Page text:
The cultural and political context I live and work in is predominantly heteronormative and Caucasian. There is an assumption that people are either male or female, and that gender is fixed and determined by biological sex. Non-binary gender identities are often misunderstood or not recognized. Heterosexuality is seen as the norm, and non-heterosexual orientations are less understood. Family is typically defined as a married mother and father raising biological children. Other family formations like same-sex parented families, single parents, etc. may face more questioning. Relationships are generally expected to follow traditional heterosexual scripts like dating, marriage and monogamy. Non-marital, non-monogamous or kink relationships may encounter stigma or taboos.

    Rexognizing this is important to our work because if there is a set box with expectations and standards, anyone outside that socially constructed box will adopt a narrative of isolation and unworthiness, if the dominant narrative does not change. As clinicians we hold power in how we use language to normalize or deconstruct these concepts in a way that helps everyone feel accepted for whatever orientation or presentation that they feel most comfortable with.

  2. jiahuanhe.psy

    I enjoyed this chapter sharing views and experiences by people of different minority groups! Aaron’s evolving process of feminist viewpoints as a transman, and the article about the struggles of transpersons’ partners reconciling their own queer identity, have extended my understanding of both feminism and queer culture. I really appreciated this chapter.

  3. boodika

    Aaron Monroe – thank you so much for sharing your experiences and insights. I really enjoyed hearing your story, and your reflections on your relationship to feminism throughout your life and how and why that has changed. In a world where there is still so much prejudice, I applaud your openness and bravery and I am grateful for the learning opportunities you share.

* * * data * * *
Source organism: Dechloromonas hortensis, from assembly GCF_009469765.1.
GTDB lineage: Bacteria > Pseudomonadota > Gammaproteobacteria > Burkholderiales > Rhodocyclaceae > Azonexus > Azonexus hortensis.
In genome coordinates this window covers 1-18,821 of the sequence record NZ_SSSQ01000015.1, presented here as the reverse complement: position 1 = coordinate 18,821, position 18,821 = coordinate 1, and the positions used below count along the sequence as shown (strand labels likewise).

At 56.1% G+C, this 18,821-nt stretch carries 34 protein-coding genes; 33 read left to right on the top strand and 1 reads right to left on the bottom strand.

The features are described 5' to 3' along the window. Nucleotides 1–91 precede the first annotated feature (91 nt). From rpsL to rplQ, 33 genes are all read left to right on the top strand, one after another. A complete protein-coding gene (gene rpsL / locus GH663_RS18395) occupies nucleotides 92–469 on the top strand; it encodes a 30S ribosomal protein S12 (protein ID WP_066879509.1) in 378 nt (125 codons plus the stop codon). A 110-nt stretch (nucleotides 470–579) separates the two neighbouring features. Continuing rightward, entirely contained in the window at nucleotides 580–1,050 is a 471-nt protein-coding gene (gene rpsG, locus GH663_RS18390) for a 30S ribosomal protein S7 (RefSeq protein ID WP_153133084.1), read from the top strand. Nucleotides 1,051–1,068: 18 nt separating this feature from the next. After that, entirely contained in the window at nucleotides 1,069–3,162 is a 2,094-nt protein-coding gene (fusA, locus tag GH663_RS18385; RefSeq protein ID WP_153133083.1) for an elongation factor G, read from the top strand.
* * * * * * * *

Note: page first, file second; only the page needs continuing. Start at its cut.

4. Pia

    I also really benefitted from watching the video of the interview between Aisya and Sekneh. I also really enjoyed hearing Indi’s account of their life and work with Manja, including the recognition of ‘always being in the same river’ and a non binary person.

  5. Michelle Tamara Wylie

    I really appreciated the interview between Aisya and Sekneh about intersectionality from a trans feminist Muslim perspective, and Aisya’s reminder that as therapists we must work from an intersectional approach.
    I also deeply appreciated the nuanced and intersectional lens that Sekneh brought in her paper about narrative practice with Queer Muslim people. Sekneh highlighted this quote in her paper – ‘The person, community, faith, religion is not the problem; The problem is the problem’ (White & Epston, 1990).
    I also really valued hearing the conversation between Aaron and Vikki. I was interested in Aaron sharing how his relationship with feminism has been influenced by being a trans guy, and I was also interested in the conversation about how feminism can appear elitist and intellectualise things that are being learnt of the backs of the most marginalised folks.